What makes a good campaign great?
It’s been a year of pivoting for campaigns, as brands have had to adjust their marketing efforts to the pandemic environment. But what makes a great campaign, and what can we learn from this year? Head of Brand Strategy and Insight Katie Vickery investigates and looks at what we can take into 2021.
A great campaign has the ability to give you goosebumps or make the hairs on the back of your neck stand on end. Often, we only put this down to gut feel – it just feels like a great campaign, it just feels right. But what really makes a great campaign, and how can we take this forward to inspire our campaigns of 2021?
A great campaign should stop you in your tracks and stick in your mind. Sometimes this comes from repeated exposure to a campaign – just think about the Coca-Cola Christmas ad. But often it comes from the way it resonates with you.
Campaigns should be rooted in consumer insight. If a brand has absolute clarity over what makes their audience tick, then they will be able to create a campaign that will resonate and has the potential to give the ‘goosebump’ effect.
My favourite way of testing a piece of advertising for a brand is to put my hand over the logo. Ask yourself, could anyone else have made this ad? A campaign should communicate a brand truth that is unique to your brand and no-one else’s. If you don’t know what your unique proposition is, define it, immediately.
What’s the point of creating an amazing campaign if you can’t measure its success, and how can you learn from it if you don’t know how it’s gone? Measurability is crucial for improving your communications over time and for better understanding your audience. Also, if you want to win some awards, being able to measure a campaign’s impact is the only way you’ll have a shot!
Yes, your campaign might look great, but what contribution is it making to the wider business? Is the role of marketing to build leads, increase sales or improve brand awareness? In order to move the needle (and build the profile of marketing within your business), your campaign needs to have a sense of purpose and not be for vanity.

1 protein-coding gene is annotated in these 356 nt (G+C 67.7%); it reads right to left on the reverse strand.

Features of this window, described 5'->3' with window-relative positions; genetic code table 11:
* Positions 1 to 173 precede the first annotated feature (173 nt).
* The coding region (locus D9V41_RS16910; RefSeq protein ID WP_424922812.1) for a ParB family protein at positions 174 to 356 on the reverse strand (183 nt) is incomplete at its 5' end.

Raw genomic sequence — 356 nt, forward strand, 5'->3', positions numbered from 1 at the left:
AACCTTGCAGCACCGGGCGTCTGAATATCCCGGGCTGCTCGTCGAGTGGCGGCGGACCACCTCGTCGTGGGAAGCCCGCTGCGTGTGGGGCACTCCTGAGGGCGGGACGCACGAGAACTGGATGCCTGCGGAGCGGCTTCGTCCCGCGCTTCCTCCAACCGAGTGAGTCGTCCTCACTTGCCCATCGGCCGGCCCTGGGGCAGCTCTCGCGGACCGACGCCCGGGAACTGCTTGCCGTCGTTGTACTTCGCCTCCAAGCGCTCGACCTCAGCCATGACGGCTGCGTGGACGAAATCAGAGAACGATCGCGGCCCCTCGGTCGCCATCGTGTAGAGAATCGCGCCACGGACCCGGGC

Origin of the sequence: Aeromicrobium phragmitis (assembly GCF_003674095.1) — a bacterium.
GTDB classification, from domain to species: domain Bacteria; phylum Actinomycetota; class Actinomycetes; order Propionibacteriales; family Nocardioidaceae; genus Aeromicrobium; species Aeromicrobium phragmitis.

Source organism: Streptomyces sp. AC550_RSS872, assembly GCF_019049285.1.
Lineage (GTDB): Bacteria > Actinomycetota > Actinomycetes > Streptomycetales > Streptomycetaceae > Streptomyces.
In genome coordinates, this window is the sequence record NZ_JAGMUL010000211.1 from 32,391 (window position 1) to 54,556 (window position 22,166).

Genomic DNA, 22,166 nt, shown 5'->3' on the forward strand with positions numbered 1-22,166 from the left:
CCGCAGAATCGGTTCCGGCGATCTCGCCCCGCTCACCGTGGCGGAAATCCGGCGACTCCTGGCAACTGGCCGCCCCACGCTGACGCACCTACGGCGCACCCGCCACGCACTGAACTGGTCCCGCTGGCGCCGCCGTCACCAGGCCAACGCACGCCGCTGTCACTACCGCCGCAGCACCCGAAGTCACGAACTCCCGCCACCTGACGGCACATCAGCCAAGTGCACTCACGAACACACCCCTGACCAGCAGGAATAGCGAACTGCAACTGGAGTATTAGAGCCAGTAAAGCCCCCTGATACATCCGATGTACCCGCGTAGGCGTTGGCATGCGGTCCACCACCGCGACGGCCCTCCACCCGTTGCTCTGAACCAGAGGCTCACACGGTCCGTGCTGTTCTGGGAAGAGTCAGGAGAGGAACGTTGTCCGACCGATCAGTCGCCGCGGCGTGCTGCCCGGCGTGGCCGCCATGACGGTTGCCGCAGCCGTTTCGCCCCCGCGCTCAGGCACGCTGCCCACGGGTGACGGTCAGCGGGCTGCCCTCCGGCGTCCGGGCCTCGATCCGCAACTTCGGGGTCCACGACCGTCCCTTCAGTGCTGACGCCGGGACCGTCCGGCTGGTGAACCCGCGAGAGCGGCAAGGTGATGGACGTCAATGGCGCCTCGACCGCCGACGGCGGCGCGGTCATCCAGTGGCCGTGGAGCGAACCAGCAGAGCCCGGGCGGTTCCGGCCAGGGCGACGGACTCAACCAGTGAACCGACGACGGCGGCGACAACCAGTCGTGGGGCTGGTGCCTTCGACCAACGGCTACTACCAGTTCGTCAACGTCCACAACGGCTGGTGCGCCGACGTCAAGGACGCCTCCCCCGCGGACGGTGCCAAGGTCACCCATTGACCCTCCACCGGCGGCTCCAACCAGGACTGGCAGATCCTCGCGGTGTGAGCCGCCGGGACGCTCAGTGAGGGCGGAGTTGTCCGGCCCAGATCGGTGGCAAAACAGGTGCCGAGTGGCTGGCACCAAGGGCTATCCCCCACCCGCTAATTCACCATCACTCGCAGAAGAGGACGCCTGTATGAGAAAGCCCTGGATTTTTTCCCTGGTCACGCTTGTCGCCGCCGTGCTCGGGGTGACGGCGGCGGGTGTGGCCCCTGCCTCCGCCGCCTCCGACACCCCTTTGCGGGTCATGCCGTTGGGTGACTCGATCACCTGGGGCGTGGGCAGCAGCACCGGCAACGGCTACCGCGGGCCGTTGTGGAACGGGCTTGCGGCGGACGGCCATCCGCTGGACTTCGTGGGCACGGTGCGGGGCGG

While there are some constants in terms of great campaigns that resonate, it’s important to consider and look at the trends that we’re currently seeing in advertising and the predicted changes for 2021 and beyond.
1. Being bold
We’ve seen some bold moves in the advertising space over the past year. Not only is this intended to create stand-out and get people talking, but it’s also intended to represent the values of the brands who produce these campaigns. For consumers who can relate to these values, this creates a real sense of connection, loyalty and even advocacy for these brands.
Bodyform gained public attention when it went live with its #WombStories campaign earlier this year. By addressing the often ‘taboo’ subjects around women’s health including miscarriage, menopause, fertility and sexual pleasure, Bodyform have been able to engage their audience in a much more meaningful and genuine way than any other women’s hygiene product before it. Using vivid visuals in a range of styles, they were able to bring these women’s health issues to life and show the false images of blue liquid and women playing sport in white hot pants as outdated. By using an all-female project team, Bodyform have been able to tell stories in an authentic way that has had everyone talking.
2.Valuing the young audience
There seems to be an increased targeting bias towards the younger and highly defined millennial and Gen Z audiences. As these two groups get older and gain an increasing level of spending power, they become increasingly important for both B2C and B2B brands alike. They’re also highly motivated to causes and have a preference for value-driven advertising.The British Army ran a campaign earlier this year which aimed to tackle the issues that preoccupy the younger generation – from drug misuse to body image. The campaign aimed to fight back at the ‘snowflake’ generation by dramatising this stereotype through a poster campaign. The British Army’s promise to build ‘confidence that lasts a lifetime’ aimed to resonate with the younger generation, urging them to build confidence in themselves through their actions and careers choices, rather than through external ‘quick-fix’ factors.
3. Building trust
Against the backdrop of the COVID-19 pandemic, much like during the recession of 2008, brands have been working hard to gain and build trust with consumers. During tough times, brands attempt to secure the future of their business and they do this by establishing brand loyalty from consumers.
As lockdown approached, brands scrambled to create COVID advertising content, including the main supermarket brands. According to Campaign magazine, Tesco was named the top brand for positive contribution during COVID, and from their marketing efforts were able to build brand trust. Fellow supermarkets M&S, Waitrose and Co-op were also ranked in top brands.
So what can we learn from the campaigns of 2020? For me, the main takeout is that brands should endeavour to be authentic in their delivery. Much like COVID, the issue of consumer trust isn’t going to go away and so brands across B2B and B2C sectors should be putting their efforts into understanding their audience in a post-2020 world, and defining their unique point of difference in the market.